Failure Feature: How to ruin projects and influence customers

Friday, November 8th, 2013 By Jack Nevison

There are always aspects of any large business that could use the input of a skilled project manager, and they are easy to spot. They tend to be categorized by questionable decision making and sometimes rank incompetence. Here are a couple of examples from big names that you'll recognize.

  • Always low prices—and low inventory. Since 2008, Wal-Mart has added hundreds of new locations, but cut its workforce by 120,000 during that same period, according to a report by Bloomberg. This cost-cutting action appears to have had a negative effect on sales. A recent Business Insider article features a number of photos that show how sparsely stocked some Wal-Mart shelves are. The article adds that, without abundant inventory, customers are less likely to buy anything. In fact, the photographer Brian Sozzi, from Belus Capital Advisors, points out that Wal-Mart's worst-performing stores are seeing same-store sales in the negative numbers. (Same-store sales compare this year's sales to last year's sales in stores that have been open over a year.) Not great news for this retail behemoth.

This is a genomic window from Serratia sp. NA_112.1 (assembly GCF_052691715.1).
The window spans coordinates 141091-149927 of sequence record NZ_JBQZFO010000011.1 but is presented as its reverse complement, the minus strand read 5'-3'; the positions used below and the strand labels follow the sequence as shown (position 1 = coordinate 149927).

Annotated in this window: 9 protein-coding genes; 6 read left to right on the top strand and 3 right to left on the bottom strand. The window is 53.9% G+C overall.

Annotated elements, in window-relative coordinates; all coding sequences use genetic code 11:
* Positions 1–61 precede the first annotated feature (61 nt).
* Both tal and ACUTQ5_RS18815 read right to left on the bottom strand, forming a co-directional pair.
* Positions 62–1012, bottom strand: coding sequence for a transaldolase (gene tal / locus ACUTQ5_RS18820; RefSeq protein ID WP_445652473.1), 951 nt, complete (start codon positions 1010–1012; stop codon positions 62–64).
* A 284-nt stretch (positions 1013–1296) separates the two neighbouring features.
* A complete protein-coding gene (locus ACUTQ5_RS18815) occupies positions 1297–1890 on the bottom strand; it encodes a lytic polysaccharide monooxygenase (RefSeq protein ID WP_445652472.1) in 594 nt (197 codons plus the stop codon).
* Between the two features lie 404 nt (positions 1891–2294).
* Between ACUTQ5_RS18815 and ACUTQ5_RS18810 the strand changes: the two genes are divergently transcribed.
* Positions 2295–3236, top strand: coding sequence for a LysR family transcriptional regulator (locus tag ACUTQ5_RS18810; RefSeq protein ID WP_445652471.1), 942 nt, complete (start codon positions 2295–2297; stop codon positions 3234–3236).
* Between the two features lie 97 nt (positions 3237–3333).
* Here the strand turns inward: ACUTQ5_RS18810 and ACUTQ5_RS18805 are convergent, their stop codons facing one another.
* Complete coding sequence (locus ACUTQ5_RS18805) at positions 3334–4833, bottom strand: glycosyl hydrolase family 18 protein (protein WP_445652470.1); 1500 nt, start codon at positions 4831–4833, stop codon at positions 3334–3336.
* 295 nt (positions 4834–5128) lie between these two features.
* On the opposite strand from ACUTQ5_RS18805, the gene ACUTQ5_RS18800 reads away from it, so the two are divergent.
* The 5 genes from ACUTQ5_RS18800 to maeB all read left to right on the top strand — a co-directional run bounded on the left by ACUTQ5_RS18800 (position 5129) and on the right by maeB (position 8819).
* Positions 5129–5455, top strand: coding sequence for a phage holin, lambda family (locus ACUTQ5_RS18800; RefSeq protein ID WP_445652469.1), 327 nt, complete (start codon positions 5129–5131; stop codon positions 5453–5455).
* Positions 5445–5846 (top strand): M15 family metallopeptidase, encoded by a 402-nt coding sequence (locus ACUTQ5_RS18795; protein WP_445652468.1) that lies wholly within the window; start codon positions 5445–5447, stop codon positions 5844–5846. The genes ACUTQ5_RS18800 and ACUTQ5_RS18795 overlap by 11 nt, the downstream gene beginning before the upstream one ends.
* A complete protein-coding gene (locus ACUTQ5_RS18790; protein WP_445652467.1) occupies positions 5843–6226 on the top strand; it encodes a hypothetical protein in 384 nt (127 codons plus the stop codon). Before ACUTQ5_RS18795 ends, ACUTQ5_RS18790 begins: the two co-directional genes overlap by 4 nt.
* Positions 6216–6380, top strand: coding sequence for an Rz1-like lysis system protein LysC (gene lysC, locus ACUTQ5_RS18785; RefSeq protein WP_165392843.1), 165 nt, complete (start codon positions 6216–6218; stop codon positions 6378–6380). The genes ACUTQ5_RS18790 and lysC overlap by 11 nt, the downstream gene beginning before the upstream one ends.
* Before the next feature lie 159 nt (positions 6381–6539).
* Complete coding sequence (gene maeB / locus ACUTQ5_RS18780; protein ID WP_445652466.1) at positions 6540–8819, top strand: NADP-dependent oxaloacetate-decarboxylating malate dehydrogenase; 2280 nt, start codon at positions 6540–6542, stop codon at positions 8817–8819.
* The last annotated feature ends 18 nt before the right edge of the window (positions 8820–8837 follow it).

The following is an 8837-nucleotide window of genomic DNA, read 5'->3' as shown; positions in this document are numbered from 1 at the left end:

• "OK Glass, where's my permit?" Google has made a lot of promises related to its forthcoming product, Google Glass. Apparently, the company also wanted to deliver a memorable promotion as well. According to Business Insider, the search-engine giant has reportedly built a Google Glass store on a barge in the San Francisco Bay, with plans for it to float to different cities to sell the Glasses. But it won't be going anywhere until Google gets an important docking permit from the city of San Francisco, which it apparently forgot to do. Whoops.

A detailed project plan, including a WBS and a risk-assessment, could have raised questions that might have prevented these gaffes. New Leaf Project Management's program "Managing Risk & Making Decisions" can show you how to avoid these mistakes.

Our free white papers, such as "Good Estimates and Bad Biases," feature tips and techniques to help you avoid such embarrassing (and costly) project errors. In addition, our white papers offer a way to earn convenient and affordable PDU credits for PMP recertification.

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